Biocon today has one of the largest global biosimilars portfolios spanning insulins, monoclonal antibodies and other recombinant proteins for diabetes, cancer, immunology and other therapeutic areas and is well positioned to offer lower costs and increased access to this highly innovative class of drugs.
Master the art of accepting advice
My late father was one of the most influential figures in my life. He believed that good leadership was built on giving people the freedom to discover their own capabilities. His thoughts on the subject have always resonated with me, and I’ve tried my best to apply them to my own companies – giving my employees the space to tackle issues using their own initiative. Though I was always there to guide them, I wanted my team to feel confident in their own decision-making skills. I’m as passionate about their continued growth, as I am about my own, and it’s a privilege to watch them build the strength of character to make hard decisions when necessary.
Another important lesson my father taught me was to always give back. He always said, “Money is not a currency to buy favors, but a means to make a difference.” As my companies grew, I became able to extend a hand where there is a need. From the arts to healthcare organizations to R&D, both at home and abroad, I seek out opportunities to help. One example that I’m proud to be involved with is the grassroots effort expanding access to primary care across India. Over the years, I have helped develop new healthcare centers nationwide and we now have an army of health workers ready to treat and support patients across the country.
But charity is not about the size of the donation given or personal gain; it’s about the sincerity of the action and the attention that can be brought to a meaningful cause. I’m glad that my father instilled this idea in me because it has brought, and still brings, much purpose to my life.
Biocon may have initially started out in a garage, but today it’s a very different story. Biocon employs over 12000 employees and brings in annual revenues over US$870 million. The company’s portfolio includes small molecules, novel biologics, and biosimilars. Biocon was the first Indian company to have a biosimilar approved in the USA and in Japan, and is one of the largest producers in the world of statin and immunosuppressant APIs. It is considered to have the largest biomanufacturing capacity in all of India.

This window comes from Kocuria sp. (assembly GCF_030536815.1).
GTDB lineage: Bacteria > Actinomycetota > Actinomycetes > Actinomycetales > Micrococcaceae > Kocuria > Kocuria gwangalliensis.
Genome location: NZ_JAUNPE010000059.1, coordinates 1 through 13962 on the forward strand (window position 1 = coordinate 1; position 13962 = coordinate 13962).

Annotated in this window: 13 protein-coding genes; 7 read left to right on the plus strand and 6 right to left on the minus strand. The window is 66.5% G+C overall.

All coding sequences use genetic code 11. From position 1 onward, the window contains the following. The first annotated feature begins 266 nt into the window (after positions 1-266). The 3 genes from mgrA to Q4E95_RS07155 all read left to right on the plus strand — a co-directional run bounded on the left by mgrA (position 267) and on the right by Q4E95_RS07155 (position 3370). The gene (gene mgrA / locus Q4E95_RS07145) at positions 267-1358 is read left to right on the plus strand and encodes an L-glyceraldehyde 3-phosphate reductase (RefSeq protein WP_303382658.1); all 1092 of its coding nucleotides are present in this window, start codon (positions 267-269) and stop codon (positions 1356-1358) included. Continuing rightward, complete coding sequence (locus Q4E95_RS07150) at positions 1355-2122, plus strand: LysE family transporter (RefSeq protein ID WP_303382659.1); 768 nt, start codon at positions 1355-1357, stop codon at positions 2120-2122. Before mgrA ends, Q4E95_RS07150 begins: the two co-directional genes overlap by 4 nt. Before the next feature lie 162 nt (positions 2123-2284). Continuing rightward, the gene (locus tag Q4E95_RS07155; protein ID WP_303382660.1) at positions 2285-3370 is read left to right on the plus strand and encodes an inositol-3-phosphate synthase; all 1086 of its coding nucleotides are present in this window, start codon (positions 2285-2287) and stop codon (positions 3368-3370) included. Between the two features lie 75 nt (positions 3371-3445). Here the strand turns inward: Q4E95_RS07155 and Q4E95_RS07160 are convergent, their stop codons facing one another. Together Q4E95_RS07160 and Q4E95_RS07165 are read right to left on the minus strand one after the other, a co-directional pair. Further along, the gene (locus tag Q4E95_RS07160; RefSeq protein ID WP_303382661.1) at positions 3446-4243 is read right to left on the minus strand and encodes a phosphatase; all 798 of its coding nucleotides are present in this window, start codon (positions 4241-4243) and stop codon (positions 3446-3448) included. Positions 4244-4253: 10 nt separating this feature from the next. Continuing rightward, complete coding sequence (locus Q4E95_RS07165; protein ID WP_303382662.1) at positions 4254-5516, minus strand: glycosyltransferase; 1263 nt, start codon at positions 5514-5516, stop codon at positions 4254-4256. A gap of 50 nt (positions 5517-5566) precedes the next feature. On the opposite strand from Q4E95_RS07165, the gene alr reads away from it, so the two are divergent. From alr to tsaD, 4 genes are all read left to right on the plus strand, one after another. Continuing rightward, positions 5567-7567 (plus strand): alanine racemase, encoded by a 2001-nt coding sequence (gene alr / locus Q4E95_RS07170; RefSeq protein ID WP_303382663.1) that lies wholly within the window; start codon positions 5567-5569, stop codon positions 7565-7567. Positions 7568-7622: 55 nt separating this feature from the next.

Biocon has repurposed its ‘first-in-class,’ humanized IgG1 monoclonal antibody Itolizumab that selectively targets CD6 cells, to help treat acute respiratory distress syndrome (ARDS) in COVID-19 patients. The Indian health regulator has approved this novel biologic therapy for restricted emergency use in India to treat moderate to severe ARDS patients hospitalized with COVID-19.
Over the years, the company has won numerous awards. Achievements in 2019 included:
- Biocon was ranked 6th on the prestigious Global Biotech Employers rankings 2019 by U.S.-based Science Careers magazine
- Best Biotech Patents Award 2018-19 from the Indian Drug Manufacturing Association’s 58th Annual Day celebration
- Awards in four categories, Women L&D Programs, Diversity Policies, Large Enterprise and Diversity Programs, for the Bowin HR team
- State Level Award in Implementation of Best Safety Practices from the Department of Factories, Government of Karnataka
- Annual Greentech Environment Award for Outstanding Achievements in Environment Management in the Pharmaceutical Sector for the Hyderabad API facility
Kiran Mazumdar-Shaw has also received many personal awards and honors. She recently won the EY World Entrepreneur of the Year Award 2020. She was conferred with the Order of Australia, Australia’s highest civilian honor in 2020 and recognized with the Knight of the National Order of the French Legion of Honour, France’s highest civilian honor, in 2016. For her outstanding contributions to the progress of science and technology, she got the AWSM Award for Excellence in 2017, the Othmer Gold Medal in 2014 and the Global Economy Prize for Business the same year. She has been conferred with the Honorary Doctorate by Deakin University, a leading Global University based in Victoria, Australia, and was elected as a member of the US National Academy of Engineering for her contributions in the development of affordable biopharmaceuticals and India’s biotechnology industry. She is also a full-term member of the MIT Corporation, the board of trustees of the Massachusetts Institute of Technology (MIT), Cambridge, Massachusetts, U.S. The Indian government has recognized her achievements through two of its top civilian awards, the Padma Shri and the Padma Bhushan.